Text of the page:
“The new Integrated national energy and climate plan it is inconsistent with a medium-long term vision of the country’s energy and climate transition. The framework of proposed policies appears complex, redundant and, in several cases, contradictory with respect to the objective”. The judgment is overall below the sufficiency. Here you areThe think tanks Italian for the climate, analyzed the Pniec’s update proposal that on 19 July the Ministry of the Environment and Energy Securitya formally sent to the European Commission. The sending of the 424-page text to Brussels follows that of the executive summary, which took place on 30 June. Here evaluates the official proposal which, as already highlighted in the executive summary “abandons the approach of the Pniec 2019, considered by the ministry itself too ‘optimistic’ in translating policies into credible objectives” and gives the report cards. Measures and forecasts were analyzed in the various sectors with respect to climate objectives and the repercussions on the country’s economic, social and productive system. Out of eleven indicators and 5 votes available, three scored only one vote and the other 8 just two. Among the main critical points, the absence of one roadmap for the transition and exit from fossil fuelsbut also of the declination of the social dimension for the evaluation of individual policies and a description of the decarbonisation markets and the links between the production chains that can seize new opportunities, “despite the need to preserve the competitiveness of the national production system several times in the text”.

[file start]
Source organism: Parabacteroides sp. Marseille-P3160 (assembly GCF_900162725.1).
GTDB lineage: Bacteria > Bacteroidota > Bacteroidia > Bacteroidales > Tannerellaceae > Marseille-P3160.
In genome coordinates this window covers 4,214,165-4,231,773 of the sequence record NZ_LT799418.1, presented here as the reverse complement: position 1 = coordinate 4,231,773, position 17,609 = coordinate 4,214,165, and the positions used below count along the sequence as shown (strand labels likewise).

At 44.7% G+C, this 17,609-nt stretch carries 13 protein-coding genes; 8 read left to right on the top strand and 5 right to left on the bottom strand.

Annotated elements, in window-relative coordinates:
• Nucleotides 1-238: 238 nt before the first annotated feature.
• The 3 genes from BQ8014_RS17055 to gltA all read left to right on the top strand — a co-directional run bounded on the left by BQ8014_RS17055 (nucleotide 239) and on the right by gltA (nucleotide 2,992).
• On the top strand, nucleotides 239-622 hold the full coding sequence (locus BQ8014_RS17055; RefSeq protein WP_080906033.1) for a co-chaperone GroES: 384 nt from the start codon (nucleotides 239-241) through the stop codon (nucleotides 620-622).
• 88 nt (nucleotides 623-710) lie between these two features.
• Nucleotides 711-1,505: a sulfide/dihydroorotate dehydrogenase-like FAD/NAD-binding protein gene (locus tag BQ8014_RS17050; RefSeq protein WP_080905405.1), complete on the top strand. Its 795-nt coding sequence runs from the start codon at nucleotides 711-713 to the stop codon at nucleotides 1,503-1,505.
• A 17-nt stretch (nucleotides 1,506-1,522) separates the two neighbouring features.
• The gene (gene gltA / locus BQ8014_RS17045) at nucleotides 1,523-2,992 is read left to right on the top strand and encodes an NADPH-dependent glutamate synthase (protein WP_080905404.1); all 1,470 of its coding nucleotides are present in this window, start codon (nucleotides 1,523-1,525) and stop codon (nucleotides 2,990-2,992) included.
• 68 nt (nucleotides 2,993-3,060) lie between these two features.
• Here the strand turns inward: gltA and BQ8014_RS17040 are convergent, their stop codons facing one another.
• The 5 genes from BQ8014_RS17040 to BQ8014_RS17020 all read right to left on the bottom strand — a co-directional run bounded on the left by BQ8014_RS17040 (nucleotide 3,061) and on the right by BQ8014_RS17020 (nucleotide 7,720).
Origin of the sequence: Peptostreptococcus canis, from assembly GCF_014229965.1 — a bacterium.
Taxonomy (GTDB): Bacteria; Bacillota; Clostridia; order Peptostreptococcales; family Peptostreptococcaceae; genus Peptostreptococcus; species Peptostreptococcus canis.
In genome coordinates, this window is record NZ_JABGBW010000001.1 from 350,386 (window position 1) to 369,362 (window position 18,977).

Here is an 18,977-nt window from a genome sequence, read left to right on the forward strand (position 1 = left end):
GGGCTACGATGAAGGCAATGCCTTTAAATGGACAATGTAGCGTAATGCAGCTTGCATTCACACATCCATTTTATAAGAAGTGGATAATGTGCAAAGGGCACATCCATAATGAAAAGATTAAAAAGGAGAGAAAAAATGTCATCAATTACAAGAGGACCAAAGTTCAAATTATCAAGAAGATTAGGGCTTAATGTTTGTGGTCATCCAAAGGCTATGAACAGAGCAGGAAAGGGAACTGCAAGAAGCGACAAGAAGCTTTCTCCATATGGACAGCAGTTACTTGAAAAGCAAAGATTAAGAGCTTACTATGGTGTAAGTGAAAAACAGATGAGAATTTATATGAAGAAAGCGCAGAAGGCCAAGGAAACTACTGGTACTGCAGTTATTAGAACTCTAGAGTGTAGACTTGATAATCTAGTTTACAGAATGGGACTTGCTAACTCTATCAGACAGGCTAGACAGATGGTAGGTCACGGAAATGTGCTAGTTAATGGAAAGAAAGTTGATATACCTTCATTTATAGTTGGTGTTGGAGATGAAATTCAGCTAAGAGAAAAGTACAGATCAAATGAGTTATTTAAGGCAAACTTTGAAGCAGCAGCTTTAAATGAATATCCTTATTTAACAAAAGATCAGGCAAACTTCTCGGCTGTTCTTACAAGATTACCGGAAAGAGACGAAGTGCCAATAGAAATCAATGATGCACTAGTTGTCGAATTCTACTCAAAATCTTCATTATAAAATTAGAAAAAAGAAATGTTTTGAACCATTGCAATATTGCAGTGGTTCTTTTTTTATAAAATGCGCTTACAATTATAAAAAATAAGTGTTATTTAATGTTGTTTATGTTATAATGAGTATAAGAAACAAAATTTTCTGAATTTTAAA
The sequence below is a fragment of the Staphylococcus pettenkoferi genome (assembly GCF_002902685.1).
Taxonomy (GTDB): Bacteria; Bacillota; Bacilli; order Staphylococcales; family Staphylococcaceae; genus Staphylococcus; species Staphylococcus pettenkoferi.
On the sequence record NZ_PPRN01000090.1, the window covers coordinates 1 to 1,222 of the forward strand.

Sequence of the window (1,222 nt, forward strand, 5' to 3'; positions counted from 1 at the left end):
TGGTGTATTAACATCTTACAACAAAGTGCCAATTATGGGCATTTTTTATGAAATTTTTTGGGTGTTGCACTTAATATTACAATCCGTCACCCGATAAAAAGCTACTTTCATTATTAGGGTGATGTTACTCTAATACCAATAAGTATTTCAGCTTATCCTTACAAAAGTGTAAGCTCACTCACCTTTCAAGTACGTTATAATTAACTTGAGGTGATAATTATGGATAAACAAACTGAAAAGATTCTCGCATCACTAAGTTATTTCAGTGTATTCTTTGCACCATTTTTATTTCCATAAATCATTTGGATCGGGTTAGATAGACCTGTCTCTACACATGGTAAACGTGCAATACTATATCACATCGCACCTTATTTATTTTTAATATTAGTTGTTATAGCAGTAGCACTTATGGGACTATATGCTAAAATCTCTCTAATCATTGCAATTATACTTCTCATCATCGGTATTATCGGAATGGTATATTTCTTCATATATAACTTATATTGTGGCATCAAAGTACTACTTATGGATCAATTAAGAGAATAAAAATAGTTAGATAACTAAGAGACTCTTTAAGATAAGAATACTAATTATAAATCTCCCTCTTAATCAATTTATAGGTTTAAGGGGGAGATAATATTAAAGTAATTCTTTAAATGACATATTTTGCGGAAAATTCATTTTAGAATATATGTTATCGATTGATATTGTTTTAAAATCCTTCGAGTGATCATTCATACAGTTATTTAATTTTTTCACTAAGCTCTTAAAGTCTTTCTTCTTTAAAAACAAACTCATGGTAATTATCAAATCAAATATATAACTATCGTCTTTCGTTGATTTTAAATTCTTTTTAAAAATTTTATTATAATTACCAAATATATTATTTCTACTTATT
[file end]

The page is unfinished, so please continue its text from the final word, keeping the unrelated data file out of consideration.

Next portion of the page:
The think tank Ecco: “Key elements are missing, for example on the exit from fossil” – According to Chiara Di Mambro, head of decarbonisation policies at Ecco, the text “is missing some key elements”. For example “a strategy to exit fossil fuels consistent with neutrality by 2050, both on coal and gas and more incisive policies on renewables, to achieve Italy’s G7 objective of a decarbonised electricity system by 2035”. The use of fossil natural gas decreases from 41% of gross domestic consumption in 2021, to 33% in 2030, to 30% in 2040, “highlighting once again a ‘flattening’ in the reduction trend”. Dynamics “not reconcilable with medium-long term objectives”. The plan speaks of transition gas (gas “will become the linchpin of a hybrid electric-gas system”). “It is misleading to talk about transition gases in the absence of a clear time horizon” explains Ecco, emphasizing that an emergency vision is offered on this source without considering price and demand evolution scenarios. On the phase out of coal, the approach is defined as contradictory: Sardinia is excluded from the objective of closing coal-fired plants in 2025 and links the objective to interventions on the network, construction of renewable and storage capacity but, at the same time, the methanisation project of the island is re-proposed and the hypothesis of building new gas peaker plants returns if “the closure of coal-fired plants will make their presence necessary”. On the renewable front, on the other hand, the share of RES set at 65% for final consumption in the electricity sector alone should reach at least 76% for Ecco. And then there is the role of technologies indicated as decisive in line, among other things, with EU strategies (Hydrogen and carbon capture and storage are examples) but “in a simplistic way and without indicating a clear strategy for their use, in the face of important investments and risks”.